posted by jessypie at 7:19 AM on January 16, 2013


On the cheaper side (under $10 on sale for a litre), I've had good luck with Gallo brand, but I don't know if it's available NYC. I think this was an import.
posted by jb at 8:20 AM on January 16, 2013


Note: Gallo won't be as nice as the very nice olive oils. I was just thinking that if you were looking for a cheaper but still nice one, it would do.
posted by jb at 8:21 AM on January 16, 2013


Since you're in NYC, you should head to Fairway and check out their private label, Barrel Imported Oils. The Gata-Hurdes and Catalan Arbequina are precisely what you're describing.

Best of all, you can taste the oils before you buy them if you go into one of the shops. But you absolutely won't be disappointed. I use both of the oils I mentioned above for sauces, dressings, and finishing foods. I also use the California Olive Ranch oil, but only for cooking.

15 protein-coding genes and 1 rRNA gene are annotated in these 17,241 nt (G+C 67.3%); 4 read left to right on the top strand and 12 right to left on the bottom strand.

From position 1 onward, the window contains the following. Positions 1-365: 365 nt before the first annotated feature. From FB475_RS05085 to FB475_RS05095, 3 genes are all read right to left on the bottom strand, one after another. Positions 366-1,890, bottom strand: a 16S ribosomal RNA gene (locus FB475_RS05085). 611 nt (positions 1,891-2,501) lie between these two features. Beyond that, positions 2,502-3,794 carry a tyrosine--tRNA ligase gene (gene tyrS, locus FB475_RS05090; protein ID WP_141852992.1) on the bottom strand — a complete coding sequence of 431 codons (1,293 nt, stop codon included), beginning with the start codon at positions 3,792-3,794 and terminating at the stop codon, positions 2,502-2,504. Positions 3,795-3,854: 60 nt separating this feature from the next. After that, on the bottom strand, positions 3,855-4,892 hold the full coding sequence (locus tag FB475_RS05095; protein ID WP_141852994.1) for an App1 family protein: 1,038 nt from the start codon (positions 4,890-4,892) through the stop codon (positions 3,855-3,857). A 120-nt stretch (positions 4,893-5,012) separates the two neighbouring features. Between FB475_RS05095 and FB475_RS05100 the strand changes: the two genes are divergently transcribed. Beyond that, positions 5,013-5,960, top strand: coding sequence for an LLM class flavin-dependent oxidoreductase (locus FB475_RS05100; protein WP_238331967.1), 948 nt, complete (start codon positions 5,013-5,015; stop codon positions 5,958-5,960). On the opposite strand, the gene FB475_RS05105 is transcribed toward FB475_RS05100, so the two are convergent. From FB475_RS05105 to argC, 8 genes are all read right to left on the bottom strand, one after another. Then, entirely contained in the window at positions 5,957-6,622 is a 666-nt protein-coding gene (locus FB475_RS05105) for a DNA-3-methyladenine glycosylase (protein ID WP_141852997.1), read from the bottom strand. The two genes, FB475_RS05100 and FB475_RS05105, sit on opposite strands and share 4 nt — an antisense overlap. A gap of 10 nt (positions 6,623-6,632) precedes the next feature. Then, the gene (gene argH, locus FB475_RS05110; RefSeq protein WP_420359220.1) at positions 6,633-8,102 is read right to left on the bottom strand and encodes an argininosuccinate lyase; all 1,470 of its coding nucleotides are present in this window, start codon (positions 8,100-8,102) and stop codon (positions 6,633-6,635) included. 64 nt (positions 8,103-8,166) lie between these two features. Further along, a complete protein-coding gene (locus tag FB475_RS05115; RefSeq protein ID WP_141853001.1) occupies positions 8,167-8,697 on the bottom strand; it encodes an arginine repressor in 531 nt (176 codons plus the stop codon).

posted by yellowcandy at 12:11 PM on January 16, 2013


I had a sample of Far North New Zealand olive oil at the grocery store and oh my lord but it was delicious and olive-y.
posted by The corpse in the library at 12:13 PM on January 16, 2013


The taste of olive oil depends first and foremost on the olive varietal, and then on how fresh it is after harvest and production method.

And so, olive oil - like wine - is an acquired taste. Many - most - people are used to really bad, fake, adulterated, old and rancid oil, because that's what they've been exposed to, and so tend to associate olive oil with that taste and then search for that taste; I have frequently had the experience of going socially to an Italian restaurant, and having people praise the rancid awful olive oil put out in little dishes for dipping with bread, simply because that's all they know.